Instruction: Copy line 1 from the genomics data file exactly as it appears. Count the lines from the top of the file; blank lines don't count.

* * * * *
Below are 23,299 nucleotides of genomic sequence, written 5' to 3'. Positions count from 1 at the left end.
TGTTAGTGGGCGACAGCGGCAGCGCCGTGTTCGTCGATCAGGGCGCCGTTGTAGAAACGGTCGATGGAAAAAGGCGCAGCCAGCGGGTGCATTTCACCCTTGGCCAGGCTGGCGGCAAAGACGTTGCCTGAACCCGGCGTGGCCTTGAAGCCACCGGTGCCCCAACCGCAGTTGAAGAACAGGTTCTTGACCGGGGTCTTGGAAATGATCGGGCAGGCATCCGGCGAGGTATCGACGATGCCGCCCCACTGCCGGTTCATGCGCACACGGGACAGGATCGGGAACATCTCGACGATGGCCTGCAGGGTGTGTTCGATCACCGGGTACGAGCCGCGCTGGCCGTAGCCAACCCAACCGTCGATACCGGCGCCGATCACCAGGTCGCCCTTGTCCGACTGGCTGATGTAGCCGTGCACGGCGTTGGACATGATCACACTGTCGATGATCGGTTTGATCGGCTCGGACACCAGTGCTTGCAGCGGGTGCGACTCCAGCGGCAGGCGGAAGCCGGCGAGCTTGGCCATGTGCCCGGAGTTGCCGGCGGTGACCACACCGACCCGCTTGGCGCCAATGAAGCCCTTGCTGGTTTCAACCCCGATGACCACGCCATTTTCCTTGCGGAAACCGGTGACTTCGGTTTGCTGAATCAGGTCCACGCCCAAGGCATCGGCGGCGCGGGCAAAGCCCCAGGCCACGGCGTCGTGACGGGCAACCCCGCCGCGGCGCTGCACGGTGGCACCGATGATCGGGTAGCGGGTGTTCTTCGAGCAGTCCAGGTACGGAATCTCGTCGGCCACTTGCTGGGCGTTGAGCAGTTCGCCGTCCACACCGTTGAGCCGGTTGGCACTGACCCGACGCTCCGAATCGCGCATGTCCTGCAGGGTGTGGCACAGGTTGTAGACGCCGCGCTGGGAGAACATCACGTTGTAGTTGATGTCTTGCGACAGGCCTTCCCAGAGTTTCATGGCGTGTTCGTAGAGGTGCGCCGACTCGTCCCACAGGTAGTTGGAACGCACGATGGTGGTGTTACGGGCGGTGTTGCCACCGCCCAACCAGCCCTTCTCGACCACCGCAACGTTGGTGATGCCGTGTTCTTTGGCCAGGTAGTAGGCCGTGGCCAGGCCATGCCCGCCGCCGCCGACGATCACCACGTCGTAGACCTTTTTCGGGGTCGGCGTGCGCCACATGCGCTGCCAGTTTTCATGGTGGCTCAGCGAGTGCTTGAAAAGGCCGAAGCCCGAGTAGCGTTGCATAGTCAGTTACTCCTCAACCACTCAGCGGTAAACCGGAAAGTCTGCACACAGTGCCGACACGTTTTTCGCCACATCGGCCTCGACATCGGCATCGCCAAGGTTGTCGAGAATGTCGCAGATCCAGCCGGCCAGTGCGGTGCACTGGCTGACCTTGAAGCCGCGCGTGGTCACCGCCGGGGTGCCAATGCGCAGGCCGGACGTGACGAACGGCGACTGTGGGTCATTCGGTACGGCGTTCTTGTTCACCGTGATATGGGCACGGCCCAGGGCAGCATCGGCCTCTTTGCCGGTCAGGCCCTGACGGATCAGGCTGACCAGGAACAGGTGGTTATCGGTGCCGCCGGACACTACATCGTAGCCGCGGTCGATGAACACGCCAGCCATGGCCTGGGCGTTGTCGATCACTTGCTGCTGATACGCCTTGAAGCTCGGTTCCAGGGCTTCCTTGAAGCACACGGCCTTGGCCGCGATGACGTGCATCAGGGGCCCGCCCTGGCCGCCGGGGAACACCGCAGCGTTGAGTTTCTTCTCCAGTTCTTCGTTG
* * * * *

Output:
Below are 23,299 nucleotides of genomic sequence, written 5' to 3'. Positions count from 1 at the left end.